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Hardened Arms is a company that has made a name for itself in the industry by manufacturing and creating quality rifles. Their prices can be accommodated by any budget. Headquartered in Washington State, Hardened Arms produces AR15, LR308, and machined parts that have a quality hard to beat.
The range of products available (pun intended) for the AR15 platform is extensive. Hardened Arms has done a fine job of accommodating most of the major, popular caliber options for this platform. They also continue to work on new calibers, handguards, designs and options for both military/police and civilian utilization.
Their machine shop is on site and allows then the benefit and convenience of quickly mocking products up to the test, without having to go through an extensive manufacturing period.
What this all boils down to is quality. Since they manufacture all products themselves there is no room for error. There is no option to blame a different manufacturer or assembler. This also means they stand behind their products and are incredibly proud of each and every rifle or part that leaves their facility.
One of my personal preferences is to find an all-American company that supports all-American growth and development. In order to make prices affordable, Hardened Arms has streamlined their manufacturing process to be exclusively in-house on all major and most minor components. They are so detailed that they can even track the raw materials down to the exact mine they purchased from.
This, however, is not always possible with American companies as many raw materials are not the same quality as those from other countries like Germany. Instead of having Germany product certain parts Hardened Arms receives the raw materials from countries like Germany. They produce major component in-house. They add to the American industry and lowering the cost for Its citizens.
Their 5.56/.223 16" 1/9 twist w/ 12" Quad-rail
I reached out to Hardened Arms when researching the budget entry options for our AR15 build. Explaining my goals and what we hoped to accomplish in this article series they sent out one of their complete upper receivers for our review. Two weeks later, in the mail came a standard 16″ 5.56/.223 AR15 complete upper receiver with a quad-rail.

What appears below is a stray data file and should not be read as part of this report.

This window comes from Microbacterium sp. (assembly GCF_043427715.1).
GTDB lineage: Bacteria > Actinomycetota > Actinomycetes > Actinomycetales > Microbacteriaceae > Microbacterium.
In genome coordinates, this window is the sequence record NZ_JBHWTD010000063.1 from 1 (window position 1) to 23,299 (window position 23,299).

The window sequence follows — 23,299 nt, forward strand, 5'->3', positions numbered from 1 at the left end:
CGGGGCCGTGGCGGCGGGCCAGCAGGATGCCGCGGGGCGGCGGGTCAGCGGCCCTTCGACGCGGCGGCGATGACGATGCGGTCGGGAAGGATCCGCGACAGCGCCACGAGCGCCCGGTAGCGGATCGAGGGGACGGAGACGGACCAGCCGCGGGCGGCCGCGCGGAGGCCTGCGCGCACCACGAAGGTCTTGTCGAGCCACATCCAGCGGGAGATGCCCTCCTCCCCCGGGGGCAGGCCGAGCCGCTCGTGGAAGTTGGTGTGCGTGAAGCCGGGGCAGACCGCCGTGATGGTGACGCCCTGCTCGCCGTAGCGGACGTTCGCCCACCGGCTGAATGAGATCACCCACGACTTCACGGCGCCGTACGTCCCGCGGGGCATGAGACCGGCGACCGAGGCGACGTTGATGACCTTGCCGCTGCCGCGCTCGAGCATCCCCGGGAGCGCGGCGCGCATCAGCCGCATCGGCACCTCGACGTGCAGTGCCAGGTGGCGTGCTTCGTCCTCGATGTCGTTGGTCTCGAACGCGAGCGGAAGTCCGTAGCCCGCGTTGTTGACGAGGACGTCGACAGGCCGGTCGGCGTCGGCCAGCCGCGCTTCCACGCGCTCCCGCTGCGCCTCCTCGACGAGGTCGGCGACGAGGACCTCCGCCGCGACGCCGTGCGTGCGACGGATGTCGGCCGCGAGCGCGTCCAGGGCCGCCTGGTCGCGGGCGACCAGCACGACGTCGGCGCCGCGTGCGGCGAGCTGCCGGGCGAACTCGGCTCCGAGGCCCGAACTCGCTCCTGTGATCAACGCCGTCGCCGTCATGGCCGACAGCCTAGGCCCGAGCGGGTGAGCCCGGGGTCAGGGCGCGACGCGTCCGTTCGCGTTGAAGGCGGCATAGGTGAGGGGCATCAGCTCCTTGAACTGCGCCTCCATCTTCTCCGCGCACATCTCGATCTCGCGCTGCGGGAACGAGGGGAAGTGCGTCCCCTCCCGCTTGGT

As our team took the receiver in hand we examined it from tip to BCG. It came with a standard BGC (Bolt Carrier Group) and CH (Charging Handle). Both are necessary to fire and use the rifle. The BCG holds the firing pin, allows the round to be chambered and seated, and also moved back and forth inside the rifle. The CH allows a user to ‘rack’ or pull the BCG out of the way so a bullet can be loaded into the chamber. With most companies, a BCG and CH are generally sold separately and do not come with a complete upper receiver. This is something to keep in mind when making an order.
The top is what’s called a ‘flat top’; this means there is no mounted optics or riser. With the introduction of the M4 for military use, the flat top has gained popularity and allows a user to attach optics they see fit. This Hardened Arms flat top moved seamlessly into the quad rail, extending the Picatinny rail over the barrel.
The barrel is a Melonite barrel. This is a better alternative to a standard chrome lining. It stuck out from the hand-guard into a seamless finish. Topped off with an A2 flash hider (NOTE: Check local laws about flash hider attachments. Some states do not allow flash hiders. Other states may allow flash hiders but require the barrel to be ‘pinned’ making it impossible to remove from the barrel). This particular barrel came in at 16″ which is considered a standard length by many states and shooters. Shorter barrels can cause difficulties with accuracy while longer may add unnecessary weight when shooting relatively short distances.
The hand-guard was a quad-rail; meaning, the hand-guard had Picatinny rails on the top, bottom, and both left and right sides. This allows for attachment of multiple accessories, optics, scopes, flashlights, mag holders, etc. There are a plethora of Picatinny accessories that can easily be utilized in a configuration like this. It was also attached with 8 bolts, 2 in each corner closest to the receiver.
The most noticeable characteristic of the receiver was the stamped name of Hardened Arms on the left side. It stood out in a bold white letting anyone who saw it know who manufactured this beauty. Their website even shares guidelines on the best way to clean the lettering area. This is a truly unique part of the Hardened Arms receiver.
Love and Marriage
It was time to attach the Hardened Arms upper receiver to our previously milled lower. We opted to marry the upper with our 80% Arms lower receiver. We did this for several reasons. The first being, the finish on both the upper and lower receivers were the closest match in color and shine. Secondly, we wanted to use an aluminum lower receiver with our first build as it is the most common and desired option in AR15 materials.
If you remember from our 80% Arms build we had some difficulty with the safety selector switch installation. Even though we felt the issue was resolved it still made us nervous to put a functioning upper on a lower receiver that gave us consistent problems. None of these problems were related to 80% Arms, Aero Precision or Hardened Arms, but were due to a lack of skill during our milling and installation.
So, we did a dry fit. The upper and lower fit well together with very little variance. Looking through the right side, the holes didn’t seem to line of perfectly. We were so close we knew the pins would go through with no problem. Pushing the rear takedown print through there was a content ‘click.’ No heavy pushing, no shoving, and no hammering were needed. Next, we attempted to push the front takedown pin through. Let’s focus on that attempt.